And let us not forget one of the most quintessential issues of the councils: visibility – or lack thereof.


Granted, now during the elections, you will spot some form of advertisement for the current candidates and their parties – be that in the form of private messages, parties and candidates' Instagram accounts, or even our own Maastricht Diplomat. However, already this visibility is limited when pertaining to the institution that is Maastricht University and the body responsible for the elections. Since November 2022, there has been an attempt to increase visibility through an Instagram account. To date, this account has a grand total of 13 posts and 243 followers that mostly have been or are involved in student politics - I think it is fair to consider this a failed attempt. The perhaps unsung hero in this chapter of our story is Teun Dekker, who since his appointment as chair, has taken it upon himself to update us all on the University Council and its three committees through a blog semi-regularly published on the university website. I commend Teun for his efforts, but given the highly uninterested populous, at least on the student side, I am almost certain that the reach of these posts leaves room for improvement.



During the pandemic, the Maastricht Diplomat began organizing the Great Student Debate, for which we invited a candidate from each party, and offered them an opportunity to promote themselves and the elections as a whole. 

Whereas the announcement of the first ever student election debate was two days prior on the UM’s official Instagram account and further linked back to the UNSA and Maastricht Diplomat account for more information, in 2022 we could not make use of the tens of thousands of followers the university enjoys prior to the debate. Instead, the link to the full stream – now obviously without the opportunity to make student concerns directly heard and answered by candidates – was posted two full days after the debate on their Facebook page, which not only has vastly less engagement but linked only back to the University’s own YouTube page and the Observant’s election run down. Following a conversation through direct messages with the Social Media Team, the Diplomat was informed that the debate announcement was in fact posted to UM’s official Instagram but was removed due to the low engagement garnered.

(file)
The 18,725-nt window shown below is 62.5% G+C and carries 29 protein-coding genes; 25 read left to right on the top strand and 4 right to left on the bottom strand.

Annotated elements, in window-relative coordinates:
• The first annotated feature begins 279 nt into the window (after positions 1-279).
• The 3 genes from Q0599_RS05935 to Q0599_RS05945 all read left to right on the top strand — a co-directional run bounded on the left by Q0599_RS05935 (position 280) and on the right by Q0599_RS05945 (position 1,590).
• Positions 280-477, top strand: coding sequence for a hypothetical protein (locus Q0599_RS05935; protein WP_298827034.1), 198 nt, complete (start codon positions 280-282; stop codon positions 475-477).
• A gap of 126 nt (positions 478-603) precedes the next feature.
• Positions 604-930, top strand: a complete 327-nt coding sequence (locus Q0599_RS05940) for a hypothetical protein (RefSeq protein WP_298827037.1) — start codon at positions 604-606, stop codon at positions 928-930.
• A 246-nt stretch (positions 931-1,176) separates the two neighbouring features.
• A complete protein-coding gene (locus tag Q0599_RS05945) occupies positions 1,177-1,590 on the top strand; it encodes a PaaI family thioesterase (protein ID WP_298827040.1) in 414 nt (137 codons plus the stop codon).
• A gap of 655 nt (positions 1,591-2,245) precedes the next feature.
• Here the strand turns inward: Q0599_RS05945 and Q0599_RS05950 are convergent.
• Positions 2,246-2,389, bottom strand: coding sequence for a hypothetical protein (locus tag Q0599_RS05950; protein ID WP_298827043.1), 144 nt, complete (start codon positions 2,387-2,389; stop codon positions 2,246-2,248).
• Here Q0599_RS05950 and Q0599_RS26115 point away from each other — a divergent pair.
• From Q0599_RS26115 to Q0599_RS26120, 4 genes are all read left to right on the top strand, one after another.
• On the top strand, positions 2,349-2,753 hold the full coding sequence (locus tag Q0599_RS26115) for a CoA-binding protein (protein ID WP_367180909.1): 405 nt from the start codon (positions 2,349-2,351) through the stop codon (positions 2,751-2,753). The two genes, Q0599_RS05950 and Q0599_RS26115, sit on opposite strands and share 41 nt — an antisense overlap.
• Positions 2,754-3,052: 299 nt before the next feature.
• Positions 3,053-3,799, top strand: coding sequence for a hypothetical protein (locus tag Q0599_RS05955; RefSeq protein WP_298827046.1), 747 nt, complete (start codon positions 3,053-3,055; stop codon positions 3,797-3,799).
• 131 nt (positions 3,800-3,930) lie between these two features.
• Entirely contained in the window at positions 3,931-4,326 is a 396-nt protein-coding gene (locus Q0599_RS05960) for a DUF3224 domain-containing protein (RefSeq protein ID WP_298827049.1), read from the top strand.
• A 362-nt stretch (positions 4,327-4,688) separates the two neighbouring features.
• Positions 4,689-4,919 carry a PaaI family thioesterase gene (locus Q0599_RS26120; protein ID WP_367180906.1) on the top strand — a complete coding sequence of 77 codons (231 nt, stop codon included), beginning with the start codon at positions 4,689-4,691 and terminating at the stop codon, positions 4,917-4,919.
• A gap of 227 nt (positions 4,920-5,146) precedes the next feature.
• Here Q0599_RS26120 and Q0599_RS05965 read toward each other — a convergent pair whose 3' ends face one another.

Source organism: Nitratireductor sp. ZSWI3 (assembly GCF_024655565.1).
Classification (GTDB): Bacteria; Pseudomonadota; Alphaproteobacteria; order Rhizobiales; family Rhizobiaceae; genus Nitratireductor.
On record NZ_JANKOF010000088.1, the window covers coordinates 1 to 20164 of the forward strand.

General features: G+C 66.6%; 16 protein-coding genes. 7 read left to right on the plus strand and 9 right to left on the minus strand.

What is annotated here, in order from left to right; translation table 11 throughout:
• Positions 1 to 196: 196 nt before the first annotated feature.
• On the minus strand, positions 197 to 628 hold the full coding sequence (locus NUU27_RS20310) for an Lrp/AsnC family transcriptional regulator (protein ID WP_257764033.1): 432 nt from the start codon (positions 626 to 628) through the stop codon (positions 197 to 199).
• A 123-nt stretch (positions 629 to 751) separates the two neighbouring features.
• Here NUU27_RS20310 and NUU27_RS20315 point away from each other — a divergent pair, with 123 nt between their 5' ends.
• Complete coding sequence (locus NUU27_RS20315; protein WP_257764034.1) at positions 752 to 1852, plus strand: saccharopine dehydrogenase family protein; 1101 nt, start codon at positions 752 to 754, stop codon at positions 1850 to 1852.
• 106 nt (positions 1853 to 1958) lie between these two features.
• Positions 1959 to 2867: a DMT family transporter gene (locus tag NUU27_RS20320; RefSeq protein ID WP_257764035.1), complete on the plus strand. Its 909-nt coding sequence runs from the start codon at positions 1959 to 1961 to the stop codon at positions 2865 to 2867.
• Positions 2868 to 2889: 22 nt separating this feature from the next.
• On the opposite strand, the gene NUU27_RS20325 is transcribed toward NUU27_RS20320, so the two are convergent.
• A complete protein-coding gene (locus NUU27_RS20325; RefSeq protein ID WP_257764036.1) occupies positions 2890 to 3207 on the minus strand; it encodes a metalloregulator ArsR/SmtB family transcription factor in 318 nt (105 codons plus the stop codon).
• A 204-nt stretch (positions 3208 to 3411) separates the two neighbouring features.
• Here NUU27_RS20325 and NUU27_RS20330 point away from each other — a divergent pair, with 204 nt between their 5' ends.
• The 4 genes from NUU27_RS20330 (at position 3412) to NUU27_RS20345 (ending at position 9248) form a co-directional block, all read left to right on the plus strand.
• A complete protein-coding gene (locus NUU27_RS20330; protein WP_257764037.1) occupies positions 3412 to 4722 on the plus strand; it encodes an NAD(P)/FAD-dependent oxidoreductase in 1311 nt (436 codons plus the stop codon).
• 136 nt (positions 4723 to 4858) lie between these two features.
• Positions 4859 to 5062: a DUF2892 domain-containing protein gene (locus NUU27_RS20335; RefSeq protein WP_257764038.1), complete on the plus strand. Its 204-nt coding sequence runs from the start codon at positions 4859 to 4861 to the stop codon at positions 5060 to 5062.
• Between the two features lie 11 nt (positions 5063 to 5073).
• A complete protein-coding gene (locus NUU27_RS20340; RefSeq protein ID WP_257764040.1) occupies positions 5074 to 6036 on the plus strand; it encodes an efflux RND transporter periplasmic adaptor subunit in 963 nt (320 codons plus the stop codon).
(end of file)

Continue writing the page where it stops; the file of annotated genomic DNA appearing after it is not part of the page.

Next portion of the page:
This continuous lack of effort by the University to publicize student politics is to blame for the lackluster turnout of (at its height) 30 live viewers, ten of which were staffers monitoring and sharing live updates, the most vocal third belonging to the represented KAN party as reflected in the comment section.


Throughout my personal involvement in last year’s debate it became apparent to me that the social media team and Studio MBB through no fault of their own have not grasped the functioning of the university council. When tasked with making street interviews and background research, the producer stressed numerous times how boring the debate in the previous year was - itching to create tension between candidates. It dawned on me that the vision on the production side was Trump vs Hillary style debate when really, most party programs overlap: the university should be more sustainable, students need more and cheaper housing, education should be accessible and fair to all, and a rough plan on how to handle the internationalization debate. And this only makes sense, as the candidates voted in will have to collaborate to represent the entire student body in the university council, but it seemed my attempts at explanation fell on deaf ears.


The issues don’t end here, there were logistical mishaps and difficulties seemingly at every step of the way. In 2021, Candidates described the shooting of promotional videos as an afterthought, with constant rescheduling, instruction changes and late publication, whilst 2022 according to organizers and the lack of content, the organization of such videos completely fell through. Physical campaigning is another can of worms I barely opened, and yet members of various parties told me that they could not reach the relevant facility managers, they were denied access to campaign so the ground would “stay neutral” whilst another party was present and actively campaigning. A member of the former USM party informed me about numerous issues with the election website, a first time contender shared that they had received no aid whatsoever for navigating the backend of the election website. The university council website has been out of date for years, linking to student parties that have long ceased to exist. How can we expect engaged students to maintain being involved without such support?